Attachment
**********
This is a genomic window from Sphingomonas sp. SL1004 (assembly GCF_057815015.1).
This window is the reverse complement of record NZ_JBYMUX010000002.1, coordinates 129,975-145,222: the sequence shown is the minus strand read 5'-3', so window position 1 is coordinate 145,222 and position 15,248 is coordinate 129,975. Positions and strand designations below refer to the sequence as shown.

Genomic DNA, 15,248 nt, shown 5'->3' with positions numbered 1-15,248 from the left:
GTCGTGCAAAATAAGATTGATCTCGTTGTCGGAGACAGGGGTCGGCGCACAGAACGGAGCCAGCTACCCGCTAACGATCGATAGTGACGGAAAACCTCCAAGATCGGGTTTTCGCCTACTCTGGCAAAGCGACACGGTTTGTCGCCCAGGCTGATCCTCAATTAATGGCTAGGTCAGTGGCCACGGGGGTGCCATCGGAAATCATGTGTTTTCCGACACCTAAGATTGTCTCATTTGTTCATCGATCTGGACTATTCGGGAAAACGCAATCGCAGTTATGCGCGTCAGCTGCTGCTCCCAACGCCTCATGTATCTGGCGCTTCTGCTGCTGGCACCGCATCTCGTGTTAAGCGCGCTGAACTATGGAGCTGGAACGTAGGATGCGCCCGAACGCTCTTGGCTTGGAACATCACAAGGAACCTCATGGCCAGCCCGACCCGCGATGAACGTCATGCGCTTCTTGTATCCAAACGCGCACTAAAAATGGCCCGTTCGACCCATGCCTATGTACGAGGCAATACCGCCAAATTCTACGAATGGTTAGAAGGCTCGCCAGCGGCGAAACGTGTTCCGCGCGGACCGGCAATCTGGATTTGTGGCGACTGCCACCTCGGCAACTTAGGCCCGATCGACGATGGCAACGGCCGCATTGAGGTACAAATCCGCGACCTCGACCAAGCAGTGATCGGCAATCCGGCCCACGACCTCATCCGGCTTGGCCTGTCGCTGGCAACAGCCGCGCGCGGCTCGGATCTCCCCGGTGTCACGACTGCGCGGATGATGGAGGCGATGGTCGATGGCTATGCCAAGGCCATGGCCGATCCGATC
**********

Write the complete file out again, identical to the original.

This is a genomic window from Sphingomonas sp. SL1004 (assembly GCF_057815015.1).
This window is the reverse complement of record NZ_JBYMUX010000002.1, coordinates 129,975-145,222: the sequence shown is the minus strand read 5'-3', so window position 1 is coordinate 145,222 and position 15,248 is coordinate 129,975. Positions and strand designations below refer to the sequence as shown.

Genomic DNA, 15,248 nt, shown 5'->3' with positions numbered 1-15,248 from the left:
GTCGTGCAAAATAAGATTGATCTCGTTGTCGGAGACAGGGGTCGGCGCACAGAACGGAGCCAGCTACCCGCTAACGATCGATAGTGACGGAAAACCTCCAAGATCGGGTTTTCGCCTACTCTGGCAAAGCGACACGGTTTGTCGCCCAGGCTGATCCTCAATTAATGGCTAGGTCAGTGGCCACGGGGGTGCCATCGGAAATCATGTGTTTTCCGACACCTAAGATTGTCTCATTTGTTCATCGATCTGGACTATTCGGGAAAACGCAATCGCAGTTATGCGCGTCAGCTGCTGCTCCCAACGCCTCATGTATCTGGCGCTTCTGCTGCTGGCACCGCATCTCGTGTTAAGCGCGCTGAACTATGGAGCTGGAACGTAGGATGCGCCCGAACGCTCTTGGCTTGGAACATCACAAGGAACCTCATGGCCAGCCCGACCCGCGATGAACGTCATGCGCTTCTTGTATCCAAACGCGCACTAAAAATGGCCCGTTCGACCCATGCCTATGTACGAGGCAATACCGCCAAATTCTACGAATGGTTAGAAGGCTCGCCAGCGGCGAAACGTGTTCCGCGCGGACCGGCAATCTGGATTTGTGGCGACTGCCACCTCGGCAACTTAGGCCCGATCGACGATGGCAACGGCCGCATTGAGGTACAAATCCGCGACCTCGACCAAGCAGTGATCGGCAATCCGGCCCACGACCTCATCCGGCTTGGCCTGTCGCTGGCAACAGCCGCGCGCGGCTCGGATCTCCCCGGTGTCACGACTGCGCGGATGATGGAGGCGATGGTCGATGGCTATGCCAAGGCCATGGCCGATCCGATC